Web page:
Live Score by Ryan Caruso on the occasion of Jessica Sara Wilson: Faulty Bulb
February 28, 2019
As part of Jessica Sara Wilson: Faulty Bulb, the artist invited musician and sound engineer Ryan Caruso to perform a live score, titled Phase Music for Roland TR-505 and Monophonic Bass Synthesizers, in response to her work. The below video documents the entire duration (42:11 min) of the performance. The below texts were written by Wilson and Caruso following the event. Special thanks to Zach Hart for audio sound recording.
The affective apparatus of alarm is inherently audiovisual. The Emergencies project is comprised of several silent animations that simulate the lighting conditions of the context of an emergency - stripped of the event itself, and most noticeably, the sound. My intention was not to reproduce a feeling of threat, but rather to create an environment where the viewer is able to consider the systemized light-signaling and its role in this affective reality. But when studying the production of this affective reality in its entirety, it is impossible not to take sound into account. So when Crush Curatorial asked me to invite someone to have a conversation with me about the work in the exhibition, I immediately thought to invite an artist who works in sound. The role of discourse in art should expand and change the meaning of an artwork, not continuously reaffirm it.
I’d seen Ryan perform several times before and what struck me about his work were these modulating states of attentiveness that it induced. The sound and rhythms of Ryan’s music recall house and techno music, and I’m always provoked to move when I listen, and just as I’m about to lose (parts of) myself in dance I’m brought back to a state of hyperawareness. This psychedelic quality of the work is what propelled me to invite Ryan to respond to the work presented in Faulty Bulb.
Ryan’s live score shifted and expanded the scope of the work. Ryan played for about 45 minutes, and so for the first time during these animations, there was a set duration ascribed to the work. I had never intended for the looping animations to be watched for 45 whole minutes, as I had never even watched them for that long. But in that time period alone, their qualities inevitably change. Their once quiet presence becomes a bit maniacal, their imbalanced rhythms emphasized by the phase music.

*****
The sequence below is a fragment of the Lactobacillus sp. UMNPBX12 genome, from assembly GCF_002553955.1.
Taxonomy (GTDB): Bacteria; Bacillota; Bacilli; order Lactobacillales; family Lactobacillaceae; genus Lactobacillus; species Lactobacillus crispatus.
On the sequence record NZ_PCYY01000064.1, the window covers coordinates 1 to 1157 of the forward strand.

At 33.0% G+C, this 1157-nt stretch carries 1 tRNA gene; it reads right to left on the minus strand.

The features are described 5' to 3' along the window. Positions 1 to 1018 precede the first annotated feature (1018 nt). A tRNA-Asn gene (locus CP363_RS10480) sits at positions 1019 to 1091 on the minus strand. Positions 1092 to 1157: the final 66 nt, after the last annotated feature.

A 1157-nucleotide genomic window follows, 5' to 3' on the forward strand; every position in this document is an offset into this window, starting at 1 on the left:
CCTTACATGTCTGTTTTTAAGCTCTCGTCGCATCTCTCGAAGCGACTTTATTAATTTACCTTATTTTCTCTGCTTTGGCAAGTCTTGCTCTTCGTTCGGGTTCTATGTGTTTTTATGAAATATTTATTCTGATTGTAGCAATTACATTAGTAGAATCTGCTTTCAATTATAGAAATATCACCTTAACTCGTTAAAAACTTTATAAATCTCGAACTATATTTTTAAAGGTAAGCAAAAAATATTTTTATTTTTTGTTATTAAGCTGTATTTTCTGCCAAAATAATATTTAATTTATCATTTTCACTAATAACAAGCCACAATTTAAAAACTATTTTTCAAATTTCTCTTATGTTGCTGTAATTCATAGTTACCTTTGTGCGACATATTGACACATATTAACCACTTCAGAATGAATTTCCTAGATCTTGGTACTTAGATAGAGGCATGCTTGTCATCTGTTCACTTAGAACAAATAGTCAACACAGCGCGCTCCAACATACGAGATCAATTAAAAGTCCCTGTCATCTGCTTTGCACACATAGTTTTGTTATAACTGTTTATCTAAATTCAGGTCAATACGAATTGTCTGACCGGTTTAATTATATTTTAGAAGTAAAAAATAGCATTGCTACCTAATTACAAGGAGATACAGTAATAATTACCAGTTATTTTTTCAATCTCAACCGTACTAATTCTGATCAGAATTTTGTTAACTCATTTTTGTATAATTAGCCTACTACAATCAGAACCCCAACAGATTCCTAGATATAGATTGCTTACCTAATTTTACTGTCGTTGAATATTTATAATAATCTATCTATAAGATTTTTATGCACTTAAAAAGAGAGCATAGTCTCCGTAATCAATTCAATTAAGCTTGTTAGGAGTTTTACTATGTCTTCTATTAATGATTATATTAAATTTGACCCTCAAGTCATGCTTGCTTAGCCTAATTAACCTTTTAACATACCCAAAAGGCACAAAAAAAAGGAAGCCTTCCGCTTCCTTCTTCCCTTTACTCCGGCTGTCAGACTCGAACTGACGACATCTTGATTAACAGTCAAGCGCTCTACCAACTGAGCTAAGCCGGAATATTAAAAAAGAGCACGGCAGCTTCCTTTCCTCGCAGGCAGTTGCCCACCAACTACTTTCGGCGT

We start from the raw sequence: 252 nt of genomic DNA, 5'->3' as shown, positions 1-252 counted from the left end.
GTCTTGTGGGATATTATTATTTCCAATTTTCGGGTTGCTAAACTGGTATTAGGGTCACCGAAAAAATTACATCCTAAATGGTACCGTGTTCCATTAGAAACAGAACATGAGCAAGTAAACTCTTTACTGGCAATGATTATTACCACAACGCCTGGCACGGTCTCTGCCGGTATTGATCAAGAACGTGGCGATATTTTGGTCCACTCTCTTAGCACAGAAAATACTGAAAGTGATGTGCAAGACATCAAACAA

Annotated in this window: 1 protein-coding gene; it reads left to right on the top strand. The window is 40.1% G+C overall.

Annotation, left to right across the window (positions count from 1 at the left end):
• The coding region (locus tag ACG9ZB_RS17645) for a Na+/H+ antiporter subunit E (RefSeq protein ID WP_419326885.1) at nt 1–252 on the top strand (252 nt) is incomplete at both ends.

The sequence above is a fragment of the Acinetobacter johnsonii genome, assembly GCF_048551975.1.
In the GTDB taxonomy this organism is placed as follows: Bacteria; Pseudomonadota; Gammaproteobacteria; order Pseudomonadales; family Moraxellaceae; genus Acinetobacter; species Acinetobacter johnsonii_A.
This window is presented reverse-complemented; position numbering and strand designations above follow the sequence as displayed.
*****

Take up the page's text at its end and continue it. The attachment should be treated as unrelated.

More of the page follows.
My sense was that Phase Music for Roland TR-505 and Monophonic Bass Synthesizers takes a slightly different approach to emergency signaling codes (Faulty Bulb’s “point of departure” as it were). Whereas I focused on the production of threat in the virtual space, and how what is not real can be felt into being, Ryan’s response engendered a new perspective, his deployment of acid-house basslines in the composition complicated the feeling of threat that I had focused on. I simultaneously felt uneasy and euphoric. In a recent studio visit, I was asked “what is the role of jouissance in the work?” There were moments during the performance when Ryan’s composition became the sirens, and then there were moments when the projected animations became rave lights. Ryan’s live score addressed the question about jouissance but thankfully did not answer it. The sonic response expanded the emotional registers that circulate the work, mutating its meaning and leaving me with new questions.
—Jessica Sara Wilson
The interlocking, cyclical, phase shifting rhythms of emergency light systems have an inherent kind of musicality or choreography to them. When I first saw the works Jessica presented in Faulty Bulb, I was excited by how they isolated these elements. The removal of sound along with the short cycle length of Jessica’s looping simulations heightens the viewers awareness of the rhythmic textures within these systems and how they contribute to the visceral effects of emergency light systems.
When Jessica asked me to score Faulty Bulb, I knew I wanted to employ the compositional process of phasing as a means of echoing and further exploring the rhythmic structures within Jessica’s work. Phasing is a compositional technique in which (typically) a repeated, short musical phrase is played by two instruments which are gradually shifting out of unison with one another, naturally creating new melodies, rhythms and textures. These techniques were pioneered by mid-century American composers Steve Reich and La Monte Young. These composers, as with many of their contemporaries, were heavily influenced by uses of cyclical time structures within Indian classical music.
I also wanted to explore sonic textures that I felt mirrored the precisely rendered light qualities within Jessica’s work. Again, the removal of sound and cyclical nature of these pieces allows the viewer to hone in on the particularities of the way light quality is used in these systems to help create a heightened state of awareness, often a feeling of fear and anxiety. These same qualities are similarly used in rave lighting to create a heightened state, but to a different end: to solicit a feeling of euphoria. The aesthetics of the rave have been a consistent theme through much of my music. As the name of the piece implies, in Phase Music for Roland TR-505 and Monophonic Bass Synthesizers I’ve decided to explore two particular instruments–The Roland TR-505 Rhythm Composer and the analog monophonic bass synthesizer (here I am using the newer Moog Minitaur)–that have a long history of use within the context of techno, house, and other forms of electronically produced dance music.
My hope here, by employing this sonic pallet and the compositional process of phasing, was to create a finite sonic environment that emphasized these parallel elements within the works presented in Faulty Bulb for the duration of the performance.